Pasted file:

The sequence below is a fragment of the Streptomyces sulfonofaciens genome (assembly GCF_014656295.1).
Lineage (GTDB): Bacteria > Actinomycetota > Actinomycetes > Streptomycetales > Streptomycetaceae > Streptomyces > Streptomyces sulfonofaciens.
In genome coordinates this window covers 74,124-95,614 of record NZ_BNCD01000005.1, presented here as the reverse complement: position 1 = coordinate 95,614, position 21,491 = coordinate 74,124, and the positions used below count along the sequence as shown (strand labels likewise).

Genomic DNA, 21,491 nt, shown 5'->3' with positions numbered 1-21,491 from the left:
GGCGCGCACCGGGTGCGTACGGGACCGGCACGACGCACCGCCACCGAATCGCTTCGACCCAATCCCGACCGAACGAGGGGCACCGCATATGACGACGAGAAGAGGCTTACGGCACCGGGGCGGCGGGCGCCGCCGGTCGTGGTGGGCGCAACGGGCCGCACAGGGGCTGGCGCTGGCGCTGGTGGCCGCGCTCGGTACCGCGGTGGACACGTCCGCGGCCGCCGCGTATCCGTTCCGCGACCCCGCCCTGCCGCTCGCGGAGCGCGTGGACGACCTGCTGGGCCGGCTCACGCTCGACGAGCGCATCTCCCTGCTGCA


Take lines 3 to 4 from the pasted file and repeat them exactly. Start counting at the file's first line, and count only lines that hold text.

In genome coordinates this window covers 74,124-95,614 of record NZ_BNCD01000005.1, presented here as the reverse complement: position 1 = coordinate 95,614, position 21,491 = coordinate 74,124, and the positions used below count along the sequence as shown (strand labels likewise).

Genomic DNA, 21,491 nt, shown 5'->3' with positions numbered 1-21,491 from the left: